Triennial Review Process for Water Quality Standards

What is the Triennial Review?

Federal regulations require states to review their surface Water Quality Standards at least once every three years to determine if revisions are necessary. As part of this review, the State must seek input from the public. The process of reviewing the Water Quality Standards and soliciting public input is called the triennial review. Connecticut's Water Quality Standards include both surface and groundwaters and the State may include both aspects in the triennial review.

The review is conducted to fulfill the State’s responsibilities under state and federal laws and it:

  • provides a forum to discuss all issues of interest regarding the water quality standards and their implementation;
  • provides opportunity to discuss new initiatives that are being developed by EPA;
  • solicits suggestions for where guidance is needed to implement the current standards;
  • solicits suggestions for what new or revised criteria are needed;
  • provides opportunity to discuss the progress with ongoing standards-related efforts; and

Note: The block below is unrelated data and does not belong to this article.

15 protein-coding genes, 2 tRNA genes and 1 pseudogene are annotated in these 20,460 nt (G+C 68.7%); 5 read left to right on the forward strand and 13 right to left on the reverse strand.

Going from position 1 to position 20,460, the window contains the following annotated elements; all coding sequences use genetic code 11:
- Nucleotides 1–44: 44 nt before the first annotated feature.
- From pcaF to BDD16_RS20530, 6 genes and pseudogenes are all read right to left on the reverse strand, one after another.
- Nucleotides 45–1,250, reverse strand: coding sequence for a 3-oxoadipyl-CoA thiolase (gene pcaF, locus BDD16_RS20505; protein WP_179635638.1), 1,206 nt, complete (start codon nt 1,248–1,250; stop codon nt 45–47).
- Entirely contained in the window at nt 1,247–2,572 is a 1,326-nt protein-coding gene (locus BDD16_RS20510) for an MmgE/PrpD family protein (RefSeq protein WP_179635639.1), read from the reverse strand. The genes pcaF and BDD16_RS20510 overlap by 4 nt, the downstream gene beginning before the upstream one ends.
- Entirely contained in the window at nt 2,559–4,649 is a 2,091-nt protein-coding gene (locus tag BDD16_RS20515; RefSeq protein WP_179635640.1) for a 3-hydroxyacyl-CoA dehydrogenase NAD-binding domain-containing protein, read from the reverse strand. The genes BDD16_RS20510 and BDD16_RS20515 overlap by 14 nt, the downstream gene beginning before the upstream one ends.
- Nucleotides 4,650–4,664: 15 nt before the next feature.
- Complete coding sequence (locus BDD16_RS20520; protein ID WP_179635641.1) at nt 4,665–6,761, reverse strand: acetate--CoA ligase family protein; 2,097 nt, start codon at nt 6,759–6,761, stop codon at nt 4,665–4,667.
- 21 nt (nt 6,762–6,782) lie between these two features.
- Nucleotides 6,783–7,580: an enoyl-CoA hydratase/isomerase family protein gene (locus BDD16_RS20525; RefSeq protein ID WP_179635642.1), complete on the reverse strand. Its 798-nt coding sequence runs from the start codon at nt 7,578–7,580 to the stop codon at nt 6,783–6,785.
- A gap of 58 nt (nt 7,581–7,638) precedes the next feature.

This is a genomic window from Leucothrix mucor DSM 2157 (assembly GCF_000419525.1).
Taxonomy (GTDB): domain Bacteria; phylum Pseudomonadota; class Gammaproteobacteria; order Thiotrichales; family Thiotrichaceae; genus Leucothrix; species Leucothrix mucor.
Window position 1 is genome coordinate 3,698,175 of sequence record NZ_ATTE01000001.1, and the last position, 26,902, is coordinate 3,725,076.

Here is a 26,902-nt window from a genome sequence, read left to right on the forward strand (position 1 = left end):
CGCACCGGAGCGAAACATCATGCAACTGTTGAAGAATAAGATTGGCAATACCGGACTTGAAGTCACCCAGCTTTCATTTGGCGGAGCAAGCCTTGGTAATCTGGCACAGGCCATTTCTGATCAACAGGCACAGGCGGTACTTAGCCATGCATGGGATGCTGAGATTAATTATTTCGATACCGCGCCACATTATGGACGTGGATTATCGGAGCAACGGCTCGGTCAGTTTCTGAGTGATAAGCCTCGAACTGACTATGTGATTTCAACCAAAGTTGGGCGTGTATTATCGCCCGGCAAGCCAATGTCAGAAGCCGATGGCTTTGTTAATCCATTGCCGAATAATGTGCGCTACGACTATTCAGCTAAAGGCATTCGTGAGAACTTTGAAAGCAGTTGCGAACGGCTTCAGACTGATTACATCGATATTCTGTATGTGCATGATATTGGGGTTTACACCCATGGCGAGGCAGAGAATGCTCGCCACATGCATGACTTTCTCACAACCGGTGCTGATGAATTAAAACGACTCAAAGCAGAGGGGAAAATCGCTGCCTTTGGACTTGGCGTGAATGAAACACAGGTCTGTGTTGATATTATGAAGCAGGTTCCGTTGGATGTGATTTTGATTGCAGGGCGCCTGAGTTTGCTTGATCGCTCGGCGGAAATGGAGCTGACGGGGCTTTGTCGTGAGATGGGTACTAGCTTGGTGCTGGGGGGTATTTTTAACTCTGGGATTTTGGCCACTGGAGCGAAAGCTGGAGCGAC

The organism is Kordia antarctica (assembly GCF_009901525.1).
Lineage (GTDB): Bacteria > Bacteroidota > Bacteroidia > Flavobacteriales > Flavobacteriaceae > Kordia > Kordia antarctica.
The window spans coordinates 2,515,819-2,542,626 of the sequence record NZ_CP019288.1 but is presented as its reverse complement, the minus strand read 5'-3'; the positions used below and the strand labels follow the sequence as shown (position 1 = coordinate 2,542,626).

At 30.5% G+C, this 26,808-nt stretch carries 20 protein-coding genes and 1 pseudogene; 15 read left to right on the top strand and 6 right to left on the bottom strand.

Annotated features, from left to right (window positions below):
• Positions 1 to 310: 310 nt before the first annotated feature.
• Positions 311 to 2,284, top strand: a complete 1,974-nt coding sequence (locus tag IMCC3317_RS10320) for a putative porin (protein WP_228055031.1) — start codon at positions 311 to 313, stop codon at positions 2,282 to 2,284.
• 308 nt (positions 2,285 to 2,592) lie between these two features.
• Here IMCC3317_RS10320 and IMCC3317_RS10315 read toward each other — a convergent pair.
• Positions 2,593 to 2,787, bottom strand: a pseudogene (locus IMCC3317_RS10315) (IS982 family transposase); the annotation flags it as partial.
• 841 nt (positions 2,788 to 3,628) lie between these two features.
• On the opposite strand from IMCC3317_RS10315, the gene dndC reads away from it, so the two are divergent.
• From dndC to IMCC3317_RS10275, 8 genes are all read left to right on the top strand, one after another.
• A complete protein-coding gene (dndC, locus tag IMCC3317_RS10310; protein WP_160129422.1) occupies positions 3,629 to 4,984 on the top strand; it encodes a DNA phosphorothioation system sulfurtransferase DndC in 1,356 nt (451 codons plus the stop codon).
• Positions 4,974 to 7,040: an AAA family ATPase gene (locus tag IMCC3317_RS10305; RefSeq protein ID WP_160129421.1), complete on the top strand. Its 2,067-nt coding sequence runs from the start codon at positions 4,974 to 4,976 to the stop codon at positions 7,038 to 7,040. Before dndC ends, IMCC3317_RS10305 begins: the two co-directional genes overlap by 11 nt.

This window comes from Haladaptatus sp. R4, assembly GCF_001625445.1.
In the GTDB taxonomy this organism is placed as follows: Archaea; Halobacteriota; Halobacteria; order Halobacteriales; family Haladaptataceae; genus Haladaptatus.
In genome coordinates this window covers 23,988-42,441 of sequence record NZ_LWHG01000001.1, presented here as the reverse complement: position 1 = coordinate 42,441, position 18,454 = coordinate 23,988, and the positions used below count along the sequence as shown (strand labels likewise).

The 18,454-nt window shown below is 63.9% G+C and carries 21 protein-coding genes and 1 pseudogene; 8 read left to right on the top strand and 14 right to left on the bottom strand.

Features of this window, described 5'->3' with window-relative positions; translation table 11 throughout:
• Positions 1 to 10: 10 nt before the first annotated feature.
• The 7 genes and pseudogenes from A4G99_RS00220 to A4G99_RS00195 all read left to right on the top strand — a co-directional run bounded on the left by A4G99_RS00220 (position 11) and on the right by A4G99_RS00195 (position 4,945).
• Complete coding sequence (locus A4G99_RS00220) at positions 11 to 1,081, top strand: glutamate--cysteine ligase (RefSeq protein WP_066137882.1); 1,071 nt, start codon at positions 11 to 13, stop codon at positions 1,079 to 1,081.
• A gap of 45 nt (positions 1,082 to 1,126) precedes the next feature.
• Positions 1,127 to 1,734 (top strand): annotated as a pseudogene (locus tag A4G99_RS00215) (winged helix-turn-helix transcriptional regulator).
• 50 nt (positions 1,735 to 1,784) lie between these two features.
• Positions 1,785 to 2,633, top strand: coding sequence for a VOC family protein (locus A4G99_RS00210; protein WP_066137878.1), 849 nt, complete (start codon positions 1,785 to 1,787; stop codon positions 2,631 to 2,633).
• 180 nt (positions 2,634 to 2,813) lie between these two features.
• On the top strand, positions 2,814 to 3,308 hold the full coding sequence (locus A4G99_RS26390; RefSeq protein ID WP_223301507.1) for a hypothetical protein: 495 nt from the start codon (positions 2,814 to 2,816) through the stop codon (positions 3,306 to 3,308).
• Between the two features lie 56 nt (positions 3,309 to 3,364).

• allows for the discussion of the long-term strategy and timeline for developing guidance and revising the water quality standards.

Overview of the process

The Department of Energy and Environmental Protection conducts a triennial review every three years.

In Connecticut, the Department has structured the triennial review process to consist of seeking public input and if appropriate:

  • may hold a public information session, and
  • may develop a triennial review summary document which identifies and responds to public comments and sets forth the department’s expectations for future changes to the Water Quality Standards.

Any changes to the Water Quality Standards proposed as a result of the triennial review will be implemented through a formal regulatory process to modify the Water Quality Standards Regulations pursuant to Section 22a-426 of the Connecticut General Statutes and applicable federal regulations.

Content last updated on October 29, 2013